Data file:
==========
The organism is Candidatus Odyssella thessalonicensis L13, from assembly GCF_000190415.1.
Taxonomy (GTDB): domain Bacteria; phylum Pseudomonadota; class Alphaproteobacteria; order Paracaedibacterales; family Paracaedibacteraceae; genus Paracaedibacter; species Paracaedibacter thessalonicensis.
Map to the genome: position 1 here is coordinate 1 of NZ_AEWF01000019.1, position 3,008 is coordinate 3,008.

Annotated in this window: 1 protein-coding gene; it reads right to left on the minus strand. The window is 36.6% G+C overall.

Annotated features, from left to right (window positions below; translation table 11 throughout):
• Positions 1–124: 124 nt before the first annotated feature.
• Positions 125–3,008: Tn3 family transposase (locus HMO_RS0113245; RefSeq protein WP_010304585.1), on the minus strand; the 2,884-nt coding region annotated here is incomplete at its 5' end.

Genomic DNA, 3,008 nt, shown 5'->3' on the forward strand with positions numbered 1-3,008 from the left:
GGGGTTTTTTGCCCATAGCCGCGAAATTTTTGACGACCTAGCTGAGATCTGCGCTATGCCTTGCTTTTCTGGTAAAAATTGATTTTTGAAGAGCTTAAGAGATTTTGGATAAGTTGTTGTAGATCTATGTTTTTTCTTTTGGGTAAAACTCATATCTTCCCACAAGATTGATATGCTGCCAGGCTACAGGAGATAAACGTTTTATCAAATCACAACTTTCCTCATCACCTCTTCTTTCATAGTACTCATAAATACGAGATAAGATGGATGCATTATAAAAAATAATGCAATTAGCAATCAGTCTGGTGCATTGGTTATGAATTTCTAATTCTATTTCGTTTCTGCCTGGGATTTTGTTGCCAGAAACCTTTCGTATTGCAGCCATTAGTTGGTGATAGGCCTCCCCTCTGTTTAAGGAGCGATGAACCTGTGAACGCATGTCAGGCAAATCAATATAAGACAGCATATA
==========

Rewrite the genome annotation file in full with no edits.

The organism is Candidatus Odyssella thessalonicensis L13, from assembly GCF_000190415.1.
Taxonomy (GTDB): domain Bacteria; phylum Pseudomonadota; class Alphaproteobacteria; order Paracaedibacterales; family Paracaedibacteraceae; genus Paracaedibacter; species Paracaedibacter thessalonicensis.
Map to the genome: position 1 here is coordinate 1 of NZ_AEWF01000019.1, position 3,008 is coordinate 3,008.

Annotated in this window: 1 protein-coding gene; it reads right to left on the minus strand. The window is 36.6% G+C overall.

Annotated features, from left to right (window positions below; translation table 11 throughout):
• Positions 1–124: 124 nt before the first annotated feature.
• Positions 125–3,008: Tn3 family transposase (locus HMO_RS0113245; RefSeq protein WP_010304585.1), on the minus strand; the 2,884-nt coding region annotated here is incomplete at its 5' end.

Genomic DNA, 3,008 nt, shown 5'->3' on the forward strand with positions numbered 1-3,008 from the left:
GGGGTTTTTTGCCCATAGCCGCGAAATTTTTGACGACCTAGCTGAGATCTGCGCTATGCCTTGCTTTTCTGGTAAAAATTGATTTTTGAAGAGCTTAAGAGATTTTGGATAAGTTGTTGTAGATCTATGTTTTTTCTTTTGGGTAAAACTCATATCTTCCCACAAGATTGATATGCTGCCAGGCTACAGGAGATAAACGTTTTATCAAATCACAACTTTCCTCATCACCTCTTCTTTCATAGTACTCATAAATACGAGATAAGATGGATGCATTATAAAAAATAATGCAATTAGCAATCAGTCTGGTGCATTGGTTATGAATTTCTAATTCTATTTCGTTTCTGCCTGGGATTTTGTTGCCAGAAACCTTTCGTATTGCAGCCATTAGTTGGTGATAGGCCTCCCCTCTGTTTAAGGAGCGATGAACCTGTGAACGCATGTCAGGCAAATCAATATAAGACAGCATATA